Stefan Lenzer is director of metallurgy at MacDermid Enthone, based in Forst, Germany. This article was presented at the 2017 Aluminum Anodizers Council conference.
The process places special demands on the coater, and on the process suppliers
The market share of automotive aluminum brake components and the quality requirements for their related elements are increasing. Factors such as corrosion protection, essential for the reliability of the brake system, and their decorative properties are critical for short and long-term viability.
Aluminum alloys now account for a large share of brake component materials, and anodizing such material places special demands on the coater and on the process suppliers. Let’s take a look at the requirements and specifications for anodized aluminum brake calipers used in the automotive industry, taking into account the relevant processes and aluminum alloys.
Modern braking systems in cars typically are made of cast iron or a combination of a cast iron bracket with an aluminum brake caliper housing. To achieve the same strength as comparable cast iron calipers, aluminum calipers usually have larger dimensions, although they nevertheless provide a comparative weight reduction. Due to space limitations and the lower forces involved, aluminum brake calipers in small and mid-size vehicles typically only are used on the rear axle. In larger vehicles, there is enough available space that they can be fitted on the front axle as well.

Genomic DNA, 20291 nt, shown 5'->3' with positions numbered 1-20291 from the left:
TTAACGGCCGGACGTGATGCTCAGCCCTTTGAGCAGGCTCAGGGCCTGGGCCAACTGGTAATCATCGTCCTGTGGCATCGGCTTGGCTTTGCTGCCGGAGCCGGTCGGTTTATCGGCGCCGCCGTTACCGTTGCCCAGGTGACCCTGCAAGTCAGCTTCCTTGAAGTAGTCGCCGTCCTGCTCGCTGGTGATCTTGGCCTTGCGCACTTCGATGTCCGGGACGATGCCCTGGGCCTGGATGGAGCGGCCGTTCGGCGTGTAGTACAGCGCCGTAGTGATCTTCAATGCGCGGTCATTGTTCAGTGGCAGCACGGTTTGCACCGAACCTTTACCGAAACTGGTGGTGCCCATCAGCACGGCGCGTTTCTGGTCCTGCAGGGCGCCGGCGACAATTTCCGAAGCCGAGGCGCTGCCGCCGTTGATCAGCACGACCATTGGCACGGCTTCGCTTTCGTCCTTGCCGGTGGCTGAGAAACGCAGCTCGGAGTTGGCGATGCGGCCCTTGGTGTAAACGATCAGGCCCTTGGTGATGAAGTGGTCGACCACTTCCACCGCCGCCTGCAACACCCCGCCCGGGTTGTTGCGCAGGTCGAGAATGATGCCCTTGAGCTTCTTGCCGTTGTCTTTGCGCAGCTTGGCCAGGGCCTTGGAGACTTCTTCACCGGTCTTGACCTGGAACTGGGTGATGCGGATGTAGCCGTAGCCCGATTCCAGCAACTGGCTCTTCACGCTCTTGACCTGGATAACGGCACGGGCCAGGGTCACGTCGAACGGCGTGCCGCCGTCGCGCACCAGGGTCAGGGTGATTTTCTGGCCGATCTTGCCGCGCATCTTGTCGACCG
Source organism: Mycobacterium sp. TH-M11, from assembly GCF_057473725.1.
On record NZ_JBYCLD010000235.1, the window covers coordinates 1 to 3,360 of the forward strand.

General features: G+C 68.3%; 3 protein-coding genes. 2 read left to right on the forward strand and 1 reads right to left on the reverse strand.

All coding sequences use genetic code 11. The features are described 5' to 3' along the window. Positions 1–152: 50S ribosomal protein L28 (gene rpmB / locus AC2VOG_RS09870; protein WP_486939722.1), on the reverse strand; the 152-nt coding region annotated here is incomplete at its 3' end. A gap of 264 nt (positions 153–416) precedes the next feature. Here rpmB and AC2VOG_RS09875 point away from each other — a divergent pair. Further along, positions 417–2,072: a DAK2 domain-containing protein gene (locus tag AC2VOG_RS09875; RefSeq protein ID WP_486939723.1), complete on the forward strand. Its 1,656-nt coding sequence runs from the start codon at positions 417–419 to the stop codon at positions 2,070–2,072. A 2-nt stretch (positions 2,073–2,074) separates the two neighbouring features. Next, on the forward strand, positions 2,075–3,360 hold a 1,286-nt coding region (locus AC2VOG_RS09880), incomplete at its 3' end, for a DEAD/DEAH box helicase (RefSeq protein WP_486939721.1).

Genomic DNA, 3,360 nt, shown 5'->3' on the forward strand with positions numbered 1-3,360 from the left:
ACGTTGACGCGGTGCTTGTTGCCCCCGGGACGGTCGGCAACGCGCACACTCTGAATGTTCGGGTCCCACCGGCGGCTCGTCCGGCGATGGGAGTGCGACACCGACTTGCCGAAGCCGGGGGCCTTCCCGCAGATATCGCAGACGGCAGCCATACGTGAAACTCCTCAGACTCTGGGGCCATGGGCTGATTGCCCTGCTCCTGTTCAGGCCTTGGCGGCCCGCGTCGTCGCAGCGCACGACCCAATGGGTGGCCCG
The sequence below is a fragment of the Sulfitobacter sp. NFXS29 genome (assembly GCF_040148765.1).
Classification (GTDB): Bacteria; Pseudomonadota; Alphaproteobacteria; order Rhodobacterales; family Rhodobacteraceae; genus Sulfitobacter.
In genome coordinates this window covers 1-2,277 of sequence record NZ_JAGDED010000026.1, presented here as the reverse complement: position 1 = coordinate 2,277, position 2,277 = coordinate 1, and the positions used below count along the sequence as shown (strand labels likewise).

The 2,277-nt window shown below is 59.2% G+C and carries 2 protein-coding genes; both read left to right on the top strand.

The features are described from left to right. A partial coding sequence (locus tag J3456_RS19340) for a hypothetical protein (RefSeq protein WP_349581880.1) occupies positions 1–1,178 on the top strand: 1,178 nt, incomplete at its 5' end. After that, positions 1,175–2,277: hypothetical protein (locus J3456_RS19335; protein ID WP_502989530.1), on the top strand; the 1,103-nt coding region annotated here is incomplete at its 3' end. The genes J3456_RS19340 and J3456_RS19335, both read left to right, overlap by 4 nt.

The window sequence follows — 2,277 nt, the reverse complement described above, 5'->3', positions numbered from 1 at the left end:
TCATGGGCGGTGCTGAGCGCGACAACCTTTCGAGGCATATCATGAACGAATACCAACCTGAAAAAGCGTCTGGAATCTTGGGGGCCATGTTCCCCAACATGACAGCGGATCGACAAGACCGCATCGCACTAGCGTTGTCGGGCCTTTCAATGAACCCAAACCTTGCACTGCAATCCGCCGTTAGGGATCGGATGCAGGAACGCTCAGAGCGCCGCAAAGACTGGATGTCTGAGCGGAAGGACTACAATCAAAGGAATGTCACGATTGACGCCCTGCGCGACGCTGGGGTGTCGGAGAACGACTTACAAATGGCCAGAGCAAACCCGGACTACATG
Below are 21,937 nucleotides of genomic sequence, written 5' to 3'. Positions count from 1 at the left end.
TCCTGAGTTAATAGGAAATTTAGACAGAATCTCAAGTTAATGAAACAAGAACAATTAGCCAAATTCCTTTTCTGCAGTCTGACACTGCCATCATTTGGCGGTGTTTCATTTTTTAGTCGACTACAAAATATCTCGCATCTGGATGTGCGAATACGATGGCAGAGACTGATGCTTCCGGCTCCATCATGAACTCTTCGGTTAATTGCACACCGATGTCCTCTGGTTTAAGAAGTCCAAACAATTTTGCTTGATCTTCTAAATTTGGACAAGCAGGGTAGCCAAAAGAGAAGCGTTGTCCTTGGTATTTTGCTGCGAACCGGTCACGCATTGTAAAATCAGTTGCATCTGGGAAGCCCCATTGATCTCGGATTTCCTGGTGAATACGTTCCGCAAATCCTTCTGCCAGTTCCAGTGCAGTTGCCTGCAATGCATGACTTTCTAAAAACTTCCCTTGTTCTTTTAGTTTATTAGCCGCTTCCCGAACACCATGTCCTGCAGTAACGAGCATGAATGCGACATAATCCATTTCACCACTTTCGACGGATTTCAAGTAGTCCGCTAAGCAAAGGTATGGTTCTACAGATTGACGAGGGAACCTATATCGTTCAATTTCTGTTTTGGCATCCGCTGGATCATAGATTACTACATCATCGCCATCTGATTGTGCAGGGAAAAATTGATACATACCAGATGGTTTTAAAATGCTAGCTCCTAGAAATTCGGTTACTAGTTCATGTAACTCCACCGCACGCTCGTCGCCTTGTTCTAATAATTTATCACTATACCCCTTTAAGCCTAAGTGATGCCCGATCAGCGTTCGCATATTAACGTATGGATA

More than 92 million passenger cars were produced in 2016, and about 80 percent of them are outfitted with disc brakes. Of these, about 20 percent (15 million cars) are entirely or partially fitted with aluminum brake components, such as the brake caliper housing. To protect cast iron brakes against corrosion and to improve their visual appearance, these caliper housings are usually finished with a galvanic coating such as zinc or zinc nickel, and/or paint. Aluminum brake caliper housings for mass-production cars, which usually do not have any special corrosion requirements, are supplied without surface treatment or only with passivation. For higher-quality vehicles, the brake calipers can be anodized. This additional treatment increases the corrosion protection, wear resistance and improves appearance. Furthermore, for decorative purposes, the anodized surfaces can be colored during the anodizing process or painted afterwards. The VDA 237-300 standard on surface protection for brake calipers is the basis for many specifications.
The type of protection and the corresponding treatment required depends on the type of application. A distinction is made between non-treated, painted, normal-anodized and hard-anodized surfaces. For these applications, aluminum alloys with a total maximum alloy content of 10 percent and a maximum copper content of 2 percent (maximum 5 percent for hard-anodized surfaces) typically are used. Alloys such as AlSi7Mg and AlSi5Cu4 have proved to be particularly well-suited for use in brake parts.